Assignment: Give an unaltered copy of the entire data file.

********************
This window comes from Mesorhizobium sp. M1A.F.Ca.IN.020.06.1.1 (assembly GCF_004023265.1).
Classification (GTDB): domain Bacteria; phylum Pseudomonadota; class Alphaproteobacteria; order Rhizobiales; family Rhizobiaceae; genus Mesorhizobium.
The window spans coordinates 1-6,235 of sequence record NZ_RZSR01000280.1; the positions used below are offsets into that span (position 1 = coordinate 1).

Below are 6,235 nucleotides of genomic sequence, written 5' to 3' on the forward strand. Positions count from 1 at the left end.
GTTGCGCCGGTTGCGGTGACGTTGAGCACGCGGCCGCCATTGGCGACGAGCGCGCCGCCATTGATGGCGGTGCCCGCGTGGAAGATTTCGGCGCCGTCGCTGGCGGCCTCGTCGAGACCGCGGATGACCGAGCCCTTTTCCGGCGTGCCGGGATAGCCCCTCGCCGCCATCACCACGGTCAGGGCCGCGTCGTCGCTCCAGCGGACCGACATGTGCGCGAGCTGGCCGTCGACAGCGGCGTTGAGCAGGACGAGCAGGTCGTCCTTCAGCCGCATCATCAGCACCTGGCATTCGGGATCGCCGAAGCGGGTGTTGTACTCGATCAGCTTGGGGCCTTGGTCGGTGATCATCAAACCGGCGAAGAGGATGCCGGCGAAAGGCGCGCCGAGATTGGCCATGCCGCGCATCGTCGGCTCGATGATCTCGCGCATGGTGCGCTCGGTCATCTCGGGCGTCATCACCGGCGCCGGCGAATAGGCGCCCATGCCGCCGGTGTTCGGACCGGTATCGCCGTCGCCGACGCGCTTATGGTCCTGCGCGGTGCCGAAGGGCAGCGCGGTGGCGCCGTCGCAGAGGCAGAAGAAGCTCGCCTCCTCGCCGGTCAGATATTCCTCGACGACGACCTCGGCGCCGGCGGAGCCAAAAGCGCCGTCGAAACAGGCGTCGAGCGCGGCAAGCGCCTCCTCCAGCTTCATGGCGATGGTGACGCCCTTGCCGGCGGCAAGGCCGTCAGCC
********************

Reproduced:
This window comes from Mesorhizobium sp. M1A.F.Ca.IN.020.06.1.1 (assembly GCF_004023265.1).
Classification (GTDB): domain Bacteria; phylum Pseudomonadota; class Alphaproteobacteria; order Rhizobiales; family Rhizobiaceae; genus Mesorhizobium.
The window spans coordinates 1-6,235 of sequence record NZ_RZSR01000280.1; the positions used below are offsets into that span (position 1 = coordinate 1).

Below are 6,235 nucleotides of genomic sequence, written 5' to 3' on the forward strand. Positions count from 1 at the left end.
GTTGCGCCGGTTGCGGTGACGTTGAGCACGCGGCCGCCATTGGCGACGAGCGCGCCGCCATTGATGGCGGTGCCCGCGTGGAAGATTTCGGCGCCGTCGCTGGCGGCCTCGTCGAGACCGCGGATGACCGAGCCCTTTTCCGGCGTGCCGGGATAGCCCCTCGCCGCCATCACCACGGTCAGGGCCGCGTCGTCGCTCCAGCGGACCGACATGTGCGCGAGCTGGCCGTCGACAGCGGCGTTGAGCAGGACGAGCAGGTCGTCCTTCAGCCGCATCATCAGCACCTGGCATTCGGGATCGCCGAAGCGGGTGTTGTACTCGATCAGCTTGGGGCCTTGGTCGGTGATCATCAAACCGGCGAAGAGGATGCCGGCGAAAGGCGCGCCGAGATTGGCCATGCCGCGCATCGTCGGCTCGATGATCTCGCGCATGGTGCGCTCGGTCATCTCGGGCGTCATCACCGGCGCCGGCGAATAGGCGCCCATGCCGCCGGTGTTCGGACCGGTATCGCCGTCGCCGACGCGCTTATGGTCCTGCGCGGTGCCGAAGGGCAGCGCGGTGGCGCCGTCGCAGAGGCAGAAGAAGCTCGCCTCCTCGCCGGTCAGATATTCCTCGACGACGACCTCGGCGCCGGCGGAGCCAAAAGCGCCGTCGAAACAGGCGTCGAGCGCGGCAAGCGCCTCCTCCAGCTTCATGGCGATGGTGACGCCCTTGCCGGCGGCAAGGCCGTCAGCC